- Audit your posts: Anyone who’s been online for a while likely has hundreds (or thousands) of posts to sift through. That said, it’s unlikely anyone who lands on your profile will give it more than a couple of scrolls through, but it’s always good to be mindful of what you have online where anyone can find it. If you’re curious about digging up your own tweet history specifically, click the three dots next to the Twitter search bar to open up an Advanced Search. From there you can filter through your posts by date, keyword, or hashtag.
- Review the pages you follow: The pages you follow say almost as much about you as the content you post. Do a quick scroll through the accounts you’re following and make sure there isn’t anything in that list that’s profane or would raise eyebrows. Anything you’re publicly following is up for scrutiny.
Evaluate your overall web presence
If you have a personal blog, website or portfolio, you’ll want to make sure it’s up to date. This applies especially if you’ve made a career change and want to ensure your potential employer is seeing the most recent information about you, or if you used to keep a personal blog and are maybe no longer comfortable with your personal views being displayed online. If you’re leveraging a digital portfolio for the job you’re currently interviewing at, make sure your latest and greatest work is included.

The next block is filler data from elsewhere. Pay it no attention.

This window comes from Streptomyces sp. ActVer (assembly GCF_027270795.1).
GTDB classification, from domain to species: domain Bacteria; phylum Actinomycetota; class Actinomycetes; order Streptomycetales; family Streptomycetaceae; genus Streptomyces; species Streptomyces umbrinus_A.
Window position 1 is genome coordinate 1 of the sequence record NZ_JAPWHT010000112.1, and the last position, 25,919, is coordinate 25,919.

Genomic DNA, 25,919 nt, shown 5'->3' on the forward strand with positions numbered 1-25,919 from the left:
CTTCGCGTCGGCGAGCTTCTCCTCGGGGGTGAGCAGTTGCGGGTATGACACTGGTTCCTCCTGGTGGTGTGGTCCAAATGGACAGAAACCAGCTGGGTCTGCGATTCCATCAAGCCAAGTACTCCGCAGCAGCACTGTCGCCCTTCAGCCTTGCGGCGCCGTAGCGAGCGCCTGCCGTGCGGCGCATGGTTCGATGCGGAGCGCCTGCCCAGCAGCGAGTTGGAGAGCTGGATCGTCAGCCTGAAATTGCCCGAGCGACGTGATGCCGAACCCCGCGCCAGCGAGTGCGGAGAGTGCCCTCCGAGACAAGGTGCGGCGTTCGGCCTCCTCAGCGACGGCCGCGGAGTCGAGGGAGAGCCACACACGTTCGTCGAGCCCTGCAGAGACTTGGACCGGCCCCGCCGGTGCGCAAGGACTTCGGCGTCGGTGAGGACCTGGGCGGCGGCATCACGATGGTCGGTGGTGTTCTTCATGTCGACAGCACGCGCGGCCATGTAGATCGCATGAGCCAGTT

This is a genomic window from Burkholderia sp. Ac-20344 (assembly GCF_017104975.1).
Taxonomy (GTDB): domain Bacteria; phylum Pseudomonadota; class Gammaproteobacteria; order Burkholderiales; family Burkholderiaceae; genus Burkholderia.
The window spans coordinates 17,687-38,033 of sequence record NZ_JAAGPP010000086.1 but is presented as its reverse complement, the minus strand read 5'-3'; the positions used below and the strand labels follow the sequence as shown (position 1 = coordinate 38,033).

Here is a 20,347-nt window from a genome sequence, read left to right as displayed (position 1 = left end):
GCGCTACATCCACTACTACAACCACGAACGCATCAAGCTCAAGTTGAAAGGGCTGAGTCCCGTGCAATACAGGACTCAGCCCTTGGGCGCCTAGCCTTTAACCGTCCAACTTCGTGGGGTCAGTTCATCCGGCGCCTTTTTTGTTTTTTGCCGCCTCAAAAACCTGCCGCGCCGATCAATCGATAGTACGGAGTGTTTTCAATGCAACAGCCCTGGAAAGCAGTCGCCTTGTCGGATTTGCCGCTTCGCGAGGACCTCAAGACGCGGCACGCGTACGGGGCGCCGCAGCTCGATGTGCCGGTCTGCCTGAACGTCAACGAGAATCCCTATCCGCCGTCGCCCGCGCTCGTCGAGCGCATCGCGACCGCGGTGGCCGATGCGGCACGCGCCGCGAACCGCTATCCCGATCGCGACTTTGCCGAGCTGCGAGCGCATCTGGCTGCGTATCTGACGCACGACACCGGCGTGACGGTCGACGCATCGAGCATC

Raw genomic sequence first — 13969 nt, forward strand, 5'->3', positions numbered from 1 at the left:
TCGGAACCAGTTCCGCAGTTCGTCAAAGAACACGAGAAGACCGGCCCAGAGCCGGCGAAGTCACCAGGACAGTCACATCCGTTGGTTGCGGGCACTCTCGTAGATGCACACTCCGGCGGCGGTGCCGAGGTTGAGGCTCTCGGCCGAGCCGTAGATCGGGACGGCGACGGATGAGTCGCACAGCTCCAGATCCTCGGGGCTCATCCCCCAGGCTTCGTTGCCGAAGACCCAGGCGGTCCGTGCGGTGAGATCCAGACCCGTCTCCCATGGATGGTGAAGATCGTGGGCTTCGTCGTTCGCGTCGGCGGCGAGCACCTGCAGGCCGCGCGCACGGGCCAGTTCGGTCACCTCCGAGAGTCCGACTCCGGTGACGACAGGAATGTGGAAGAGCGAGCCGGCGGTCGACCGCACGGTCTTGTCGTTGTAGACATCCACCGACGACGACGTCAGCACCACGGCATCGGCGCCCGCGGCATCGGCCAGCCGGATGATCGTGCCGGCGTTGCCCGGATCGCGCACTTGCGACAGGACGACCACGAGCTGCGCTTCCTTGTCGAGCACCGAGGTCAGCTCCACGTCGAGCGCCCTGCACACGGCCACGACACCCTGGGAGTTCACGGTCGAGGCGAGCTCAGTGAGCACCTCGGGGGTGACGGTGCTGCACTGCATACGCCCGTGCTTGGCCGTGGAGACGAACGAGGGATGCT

Overhauling a website can be a lot of work though, especially if it’s been a while since it’s been updated. At the very least, put up a “coming soon” or “under construction” page in the interim while you’re on the job hunt.
Audit search results for your name
When was the last time you googled yourself? Search engines are constantly crawling the web so that they can show their users the most up-to-date information. It’s a good practice to search your name every once a while. If your name is common, search your name plus a distinguishing factor like industry or location.
In most cases, your social media profiles will appear first, which is why it’s important to ensure those are optimized. But take note of what else comes up. If there are any message board comments, forgotten accounts or other authored posts that are unprofessional, remove what you can control. If there’s content about you that’s defamatory, untrue or something you simply don’t like, reach out to the poster and ask them to remove it. You can also scroll down to the bottom of Google search results and hit “Send feedback” to ask Google to remove one of the results on that page.
Small changes can start today
Especially if this is new territory for you, don’t stress about giving your digital presence an extreme makeover overnight. But if you start taking these small considerations into account right now, you’ll be well on your way to crafting an impressive personal brand in no time. It takes only 1/10 of a second to form a first impression online. Make sure yours is a good one.